This Summer, Have Your Sundae and Eat it Too

This Summer, Have Your Sundae and Eat it Too

I work with the most food-obsessed group of chefs, home cooks, journalists, and designers you’ll ever meet. They have strong opinions on everything from what constitutes a well-stocked pantry to which brand makes the best Dutch oven. Yet even we are ready to banish those Dutch ovens to the back of the cabinet, not to be seen again until the fall. We’re ready to get out and explore the great outdoors as Nicole A. Taylor implores us to do in her Juneteenth article.

If you, like us, are balancing the impulse to be outside with the desire to transform all those colorful, seasonal fruits and vegetables overflowing at the farmers markets into delicious meals, you’ll be delighted by what we’ve been cooking up. With blue skies calling, we challenged ourselves to design two dozen recipes that will get dinner on the table in 30 minutes, give or take.

We have a grilled chicken dish in which tomatoes mix with fragrant oregano, tangy yogurt, and salty feta, which transported me to Greece after a single whiff. This dish will be in heavy rotation at my place this summer. We’ve got crowd-pleasing carbs inspired by Italian traditions; the raves for the Sheet-Pan Gnocchi are already spreading like wildfire through the office. Taiwanese ingredients lend wonderful complexity to a Watermelon Salad with Snap Peas created by a new member of our test kitchen, Jessie YuChen. Meanwhile Ned Baldwin, chef-owner of Houseman in New York City, shares a recipe for a cold shrimp salad influenced by his childhood in the Pacific Northwest. I would be remiss not to mention two dishes that highlight the essence of what summer has come to mean to me now that I’ve spent so much time in Cape Cod: a seafood boil and a grilled swordfish with tomatoes and briny Castelvetrano olives—my favorite—that tango for attention.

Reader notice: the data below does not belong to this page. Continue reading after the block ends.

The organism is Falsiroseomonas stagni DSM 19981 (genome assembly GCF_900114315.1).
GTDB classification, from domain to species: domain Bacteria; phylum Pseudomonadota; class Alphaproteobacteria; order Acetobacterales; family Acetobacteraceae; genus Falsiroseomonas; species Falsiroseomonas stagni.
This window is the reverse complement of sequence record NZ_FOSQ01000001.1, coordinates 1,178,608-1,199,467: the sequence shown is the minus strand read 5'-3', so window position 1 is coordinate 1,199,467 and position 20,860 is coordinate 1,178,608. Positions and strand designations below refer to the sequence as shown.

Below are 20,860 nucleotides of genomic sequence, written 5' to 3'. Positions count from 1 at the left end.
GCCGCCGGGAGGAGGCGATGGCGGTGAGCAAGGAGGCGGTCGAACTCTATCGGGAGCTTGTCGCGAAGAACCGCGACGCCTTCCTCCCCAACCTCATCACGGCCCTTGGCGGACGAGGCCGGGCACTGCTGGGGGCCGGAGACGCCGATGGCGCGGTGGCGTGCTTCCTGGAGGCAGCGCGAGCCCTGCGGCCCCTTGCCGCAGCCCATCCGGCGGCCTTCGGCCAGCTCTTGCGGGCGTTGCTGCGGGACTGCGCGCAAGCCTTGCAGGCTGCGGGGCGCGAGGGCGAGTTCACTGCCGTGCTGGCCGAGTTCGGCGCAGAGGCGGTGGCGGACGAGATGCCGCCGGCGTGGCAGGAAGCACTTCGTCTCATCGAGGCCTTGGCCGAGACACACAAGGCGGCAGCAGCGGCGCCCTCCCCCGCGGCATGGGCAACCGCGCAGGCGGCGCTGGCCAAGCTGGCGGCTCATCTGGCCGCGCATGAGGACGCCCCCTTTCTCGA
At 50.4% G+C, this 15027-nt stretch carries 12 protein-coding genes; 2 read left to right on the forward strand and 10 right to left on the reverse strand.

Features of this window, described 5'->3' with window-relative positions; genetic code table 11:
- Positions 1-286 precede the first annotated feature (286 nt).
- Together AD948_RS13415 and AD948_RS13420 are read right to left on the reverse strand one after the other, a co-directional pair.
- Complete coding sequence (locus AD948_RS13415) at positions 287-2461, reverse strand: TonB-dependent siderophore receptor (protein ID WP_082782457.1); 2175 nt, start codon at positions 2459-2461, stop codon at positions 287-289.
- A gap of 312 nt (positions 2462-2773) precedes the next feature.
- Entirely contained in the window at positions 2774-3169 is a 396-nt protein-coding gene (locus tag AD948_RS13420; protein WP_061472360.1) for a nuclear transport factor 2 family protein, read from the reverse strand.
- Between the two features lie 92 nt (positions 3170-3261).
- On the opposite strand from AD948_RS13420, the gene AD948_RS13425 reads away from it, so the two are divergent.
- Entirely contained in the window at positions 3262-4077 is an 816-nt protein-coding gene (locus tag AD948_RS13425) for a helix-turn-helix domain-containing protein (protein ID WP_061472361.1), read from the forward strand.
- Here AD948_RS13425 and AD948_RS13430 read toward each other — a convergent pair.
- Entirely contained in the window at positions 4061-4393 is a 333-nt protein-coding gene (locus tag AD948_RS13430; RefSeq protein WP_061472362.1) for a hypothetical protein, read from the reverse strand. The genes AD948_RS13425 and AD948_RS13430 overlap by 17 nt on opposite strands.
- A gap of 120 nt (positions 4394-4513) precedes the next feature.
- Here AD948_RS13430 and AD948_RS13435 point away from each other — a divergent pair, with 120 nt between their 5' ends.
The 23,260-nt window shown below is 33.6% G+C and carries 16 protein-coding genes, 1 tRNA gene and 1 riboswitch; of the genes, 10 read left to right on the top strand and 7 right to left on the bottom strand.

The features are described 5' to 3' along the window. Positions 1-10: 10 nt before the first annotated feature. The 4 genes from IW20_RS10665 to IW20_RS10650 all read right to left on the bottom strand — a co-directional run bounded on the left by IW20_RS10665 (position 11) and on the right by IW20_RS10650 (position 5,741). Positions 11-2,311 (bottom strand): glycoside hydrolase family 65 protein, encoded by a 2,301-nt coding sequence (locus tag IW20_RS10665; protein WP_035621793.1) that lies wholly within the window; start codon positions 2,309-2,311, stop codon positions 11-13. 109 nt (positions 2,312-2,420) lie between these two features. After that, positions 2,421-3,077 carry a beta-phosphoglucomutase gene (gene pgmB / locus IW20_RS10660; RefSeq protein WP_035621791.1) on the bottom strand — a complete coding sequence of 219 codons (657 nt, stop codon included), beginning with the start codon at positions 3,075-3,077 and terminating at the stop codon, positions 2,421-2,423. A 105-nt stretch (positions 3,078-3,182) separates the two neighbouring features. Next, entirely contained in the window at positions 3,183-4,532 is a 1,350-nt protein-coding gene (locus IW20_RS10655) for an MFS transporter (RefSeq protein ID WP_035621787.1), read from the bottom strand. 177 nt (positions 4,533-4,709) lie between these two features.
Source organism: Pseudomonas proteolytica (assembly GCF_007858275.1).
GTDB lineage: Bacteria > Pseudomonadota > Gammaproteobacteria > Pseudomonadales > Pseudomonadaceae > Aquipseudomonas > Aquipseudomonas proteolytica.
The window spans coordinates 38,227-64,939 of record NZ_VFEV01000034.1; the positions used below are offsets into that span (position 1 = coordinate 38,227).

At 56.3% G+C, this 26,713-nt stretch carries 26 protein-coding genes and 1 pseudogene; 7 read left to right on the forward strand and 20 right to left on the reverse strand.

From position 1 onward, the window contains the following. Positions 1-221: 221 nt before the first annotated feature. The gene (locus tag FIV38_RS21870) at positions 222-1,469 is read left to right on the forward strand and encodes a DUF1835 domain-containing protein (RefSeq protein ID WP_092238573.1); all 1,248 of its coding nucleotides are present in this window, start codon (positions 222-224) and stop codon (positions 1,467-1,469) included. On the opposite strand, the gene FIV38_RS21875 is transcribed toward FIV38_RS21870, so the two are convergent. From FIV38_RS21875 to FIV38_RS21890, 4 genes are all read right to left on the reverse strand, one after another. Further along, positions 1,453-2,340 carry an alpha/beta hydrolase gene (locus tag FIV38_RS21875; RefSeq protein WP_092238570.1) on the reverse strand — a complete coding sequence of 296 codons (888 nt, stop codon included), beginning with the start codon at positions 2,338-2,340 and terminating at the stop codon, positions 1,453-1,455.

Desserts are harder to make in a time crunch, but chef Chrissy Tracey, a host on Bon Appétit’s YouTube channel, shares a flavorful workaround: the Rum-Soaked Fruit Sundae pictured above. (If the kids don’t go to bed on cue—do they ever on a lazy summer night?—you can skip the rum.)

With all of the inspiration in this issue, it turns out you can have your sundae and eat it too; you can cook delicious food and still hike, swim, surf, and read in a beach chair (Danielle Dreilinger’s The Secret History of Home Economics is up next for me).